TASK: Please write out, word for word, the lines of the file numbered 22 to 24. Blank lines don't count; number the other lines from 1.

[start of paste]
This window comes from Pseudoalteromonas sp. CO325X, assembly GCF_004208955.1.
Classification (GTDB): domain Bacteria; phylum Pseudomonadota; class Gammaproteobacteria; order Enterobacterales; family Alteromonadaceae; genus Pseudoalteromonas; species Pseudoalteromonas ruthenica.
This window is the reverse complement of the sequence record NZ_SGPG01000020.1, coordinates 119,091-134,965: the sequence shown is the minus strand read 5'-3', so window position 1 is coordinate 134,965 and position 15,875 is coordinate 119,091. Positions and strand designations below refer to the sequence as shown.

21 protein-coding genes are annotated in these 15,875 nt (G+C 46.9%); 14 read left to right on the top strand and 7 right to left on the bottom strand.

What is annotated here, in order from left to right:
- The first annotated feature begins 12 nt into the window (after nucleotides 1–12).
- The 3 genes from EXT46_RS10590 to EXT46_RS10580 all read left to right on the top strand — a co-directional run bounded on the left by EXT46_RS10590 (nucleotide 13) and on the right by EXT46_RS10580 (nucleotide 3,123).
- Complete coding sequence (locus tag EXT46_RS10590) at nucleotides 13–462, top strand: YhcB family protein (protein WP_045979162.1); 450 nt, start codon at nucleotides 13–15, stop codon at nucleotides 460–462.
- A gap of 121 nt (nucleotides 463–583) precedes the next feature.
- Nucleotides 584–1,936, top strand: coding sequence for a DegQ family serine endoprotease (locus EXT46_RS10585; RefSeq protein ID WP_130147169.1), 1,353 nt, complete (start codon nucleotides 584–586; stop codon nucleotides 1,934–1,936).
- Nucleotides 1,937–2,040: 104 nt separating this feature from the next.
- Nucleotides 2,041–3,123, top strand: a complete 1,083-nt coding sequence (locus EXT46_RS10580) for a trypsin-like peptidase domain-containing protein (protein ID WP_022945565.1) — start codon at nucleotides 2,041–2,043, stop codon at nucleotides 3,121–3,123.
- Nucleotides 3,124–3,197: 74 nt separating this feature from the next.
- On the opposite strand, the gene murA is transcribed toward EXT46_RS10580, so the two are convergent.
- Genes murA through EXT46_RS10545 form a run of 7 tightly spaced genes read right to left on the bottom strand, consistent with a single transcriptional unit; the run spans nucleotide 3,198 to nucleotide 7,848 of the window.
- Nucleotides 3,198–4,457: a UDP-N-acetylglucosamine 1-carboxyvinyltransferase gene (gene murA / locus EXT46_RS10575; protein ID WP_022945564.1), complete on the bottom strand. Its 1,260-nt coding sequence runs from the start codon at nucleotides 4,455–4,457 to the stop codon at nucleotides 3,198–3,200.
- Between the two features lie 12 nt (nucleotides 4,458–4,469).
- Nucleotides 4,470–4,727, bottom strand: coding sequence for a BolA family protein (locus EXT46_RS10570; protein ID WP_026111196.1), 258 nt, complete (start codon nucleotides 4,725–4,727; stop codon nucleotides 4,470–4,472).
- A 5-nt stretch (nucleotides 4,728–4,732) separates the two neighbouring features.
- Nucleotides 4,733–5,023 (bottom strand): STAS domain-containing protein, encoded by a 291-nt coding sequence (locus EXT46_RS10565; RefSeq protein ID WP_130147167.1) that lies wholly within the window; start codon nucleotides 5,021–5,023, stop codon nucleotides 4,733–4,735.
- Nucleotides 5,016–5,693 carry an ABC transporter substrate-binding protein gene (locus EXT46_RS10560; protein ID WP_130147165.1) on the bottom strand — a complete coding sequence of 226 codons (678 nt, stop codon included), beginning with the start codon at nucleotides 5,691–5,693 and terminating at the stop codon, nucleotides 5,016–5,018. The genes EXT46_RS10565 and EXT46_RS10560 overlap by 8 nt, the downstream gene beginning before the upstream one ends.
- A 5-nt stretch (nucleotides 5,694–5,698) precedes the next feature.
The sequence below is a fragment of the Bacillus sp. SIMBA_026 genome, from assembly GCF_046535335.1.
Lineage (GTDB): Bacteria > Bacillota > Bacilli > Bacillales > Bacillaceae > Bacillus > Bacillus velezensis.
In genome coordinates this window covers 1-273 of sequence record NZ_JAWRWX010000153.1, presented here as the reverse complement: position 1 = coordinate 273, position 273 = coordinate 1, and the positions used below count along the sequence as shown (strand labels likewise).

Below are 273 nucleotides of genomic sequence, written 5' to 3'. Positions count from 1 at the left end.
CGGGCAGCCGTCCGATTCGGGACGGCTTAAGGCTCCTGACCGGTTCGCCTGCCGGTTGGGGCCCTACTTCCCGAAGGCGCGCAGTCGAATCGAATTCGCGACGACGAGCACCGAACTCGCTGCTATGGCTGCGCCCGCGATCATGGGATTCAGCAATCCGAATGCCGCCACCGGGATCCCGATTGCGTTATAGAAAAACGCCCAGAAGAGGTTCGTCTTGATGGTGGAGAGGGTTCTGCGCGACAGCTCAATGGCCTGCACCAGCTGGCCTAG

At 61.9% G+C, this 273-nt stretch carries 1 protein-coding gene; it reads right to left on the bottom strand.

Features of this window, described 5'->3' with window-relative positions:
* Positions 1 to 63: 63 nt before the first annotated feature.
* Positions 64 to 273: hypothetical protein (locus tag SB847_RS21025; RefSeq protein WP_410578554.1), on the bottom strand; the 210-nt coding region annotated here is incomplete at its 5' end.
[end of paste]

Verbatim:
- A 5-nt stretch (nucleotides 5,694–5,698) precedes the next feature.
The sequence below is a fragment of the Bacillus sp. SIMBA_026 genome, from assembly GCF_046535335.1.
Lineage (GTDB): Bacteria > Bacillota > Bacilli > Bacillales > Bacillaceae > Bacillus > Bacillus velezensis.